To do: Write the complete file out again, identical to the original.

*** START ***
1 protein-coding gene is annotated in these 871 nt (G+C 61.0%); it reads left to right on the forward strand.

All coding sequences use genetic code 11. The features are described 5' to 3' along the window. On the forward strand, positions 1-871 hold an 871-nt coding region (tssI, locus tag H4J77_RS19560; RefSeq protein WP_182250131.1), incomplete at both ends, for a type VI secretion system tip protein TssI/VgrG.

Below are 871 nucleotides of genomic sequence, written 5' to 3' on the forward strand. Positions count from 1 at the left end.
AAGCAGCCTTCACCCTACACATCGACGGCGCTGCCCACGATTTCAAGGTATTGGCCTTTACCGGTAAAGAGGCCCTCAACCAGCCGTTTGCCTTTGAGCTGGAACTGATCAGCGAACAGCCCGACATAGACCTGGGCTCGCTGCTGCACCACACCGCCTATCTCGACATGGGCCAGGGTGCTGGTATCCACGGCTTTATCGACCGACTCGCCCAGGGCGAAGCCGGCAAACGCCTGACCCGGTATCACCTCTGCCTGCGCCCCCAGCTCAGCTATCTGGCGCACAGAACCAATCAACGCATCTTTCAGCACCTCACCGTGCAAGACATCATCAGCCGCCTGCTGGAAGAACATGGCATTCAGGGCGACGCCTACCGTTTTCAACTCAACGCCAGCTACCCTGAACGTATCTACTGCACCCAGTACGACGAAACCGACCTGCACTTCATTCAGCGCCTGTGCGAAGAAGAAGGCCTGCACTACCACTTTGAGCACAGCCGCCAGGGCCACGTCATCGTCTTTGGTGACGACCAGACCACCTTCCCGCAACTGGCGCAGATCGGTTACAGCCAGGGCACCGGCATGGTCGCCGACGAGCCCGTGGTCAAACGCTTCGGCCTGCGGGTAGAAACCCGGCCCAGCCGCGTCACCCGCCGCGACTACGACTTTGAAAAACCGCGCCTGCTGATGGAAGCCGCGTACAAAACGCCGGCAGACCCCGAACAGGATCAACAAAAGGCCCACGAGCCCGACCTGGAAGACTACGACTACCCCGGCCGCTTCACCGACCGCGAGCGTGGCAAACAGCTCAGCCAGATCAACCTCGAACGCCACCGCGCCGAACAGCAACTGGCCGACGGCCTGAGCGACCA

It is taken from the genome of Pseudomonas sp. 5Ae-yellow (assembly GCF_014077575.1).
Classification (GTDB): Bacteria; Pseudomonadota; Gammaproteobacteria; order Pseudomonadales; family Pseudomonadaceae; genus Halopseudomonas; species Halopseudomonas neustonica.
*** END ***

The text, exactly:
1 protein-coding gene is annotated in these 871 nt (G+C 61.0%); it reads left to right on the forward strand.

All coding sequences use genetic code 11. The features are described 5' to 3' along the window. On the forward strand, positions 1-871 hold an 871-nt coding region (tssI, locus tag H4J77_RS19560; RefSeq protein WP_182250131.1), incomplete at both ends, for a type VI secretion system tip protein TssI/VgrG.

Below are 871 nucleotides of genomic sequence, written 5' to 3' on the forward strand. Positions count from 1 at the left end.
AAGCAGCCTTCACCCTACACATCGACGGCGCTGCCCACGATTTCAAGGTATTGGCCTTTACCGGTAAAGAGGCCCTCAACCAGCCGTTTGCCTTTGAGCTGGAACTGATCAGCGAACAGCCCGACATAGACCTGGGCTCGCTGCTGCACCACACCGCCTATCTCGACATGGGCCAGGGTGCTGGTATCCACGGCTTTATCGACCGACTCGCCCAGGGCGAAGCCGGCAAACGCCTGACCCGGTATCACCTCTGCCTGCGCCCCCAGCTCAGCTATCTGGCGCACAGAACCAATCAACGCATCTTTCAGCACCTCACCGTGCAAGACATCATCAGCCGCCTGCTGGAAGAACATGGCATTCAGGGCGACGCCTACCGTTTTCAACTCAACGCCAGCTACCCTGAACGTATCTACTGCACCCAGTACGACGAAACCGACCTGCACTTCATTCAGCGCCTGTGCGAAGAAGAAGGCCTGCACTACCACTTTGAGCACAGCCGCCAGGGCCACGTCATCGTCTTTGGTGACGACCAGACCACCTTCCCGCAACTGGCGCAGATCGGTTACAGCCAGGGCACCGGCATGGTCGCCGACGAGCCCGTGGTCAAACGCTTCGGCCTGCGGGTAGAAACCCGGCCCAGCCGCGTCACCCGCCGCGACTACGACTTTGAAAAACCGCGCCTGCTGATGGAAGCCGCGTACAAAACGCCGGCAGACCCCGAACAGGATCAACAAAAGGCCCACGAGCCCGACCTGGAAGACTACGACTACCCCGGCCGCTTCACCGACCGCGAGCGTGGCAAACAGCTCAGCCAGATCAACCTCGAACGCCACCGCGCCGAACAGCAACTGGCCGACGGCCTGAGCGACCA

It is taken from the genome of Pseudomonas sp. 5Ae-yellow (assembly GCF_014077575.1).
Classification (GTDB): Bacteria; Pseudomonadota; Gammaproteobacteria; order Pseudomonadales; family Pseudomonadaceae; genus Halopseudomonas; species Halopseudomonas neustonica.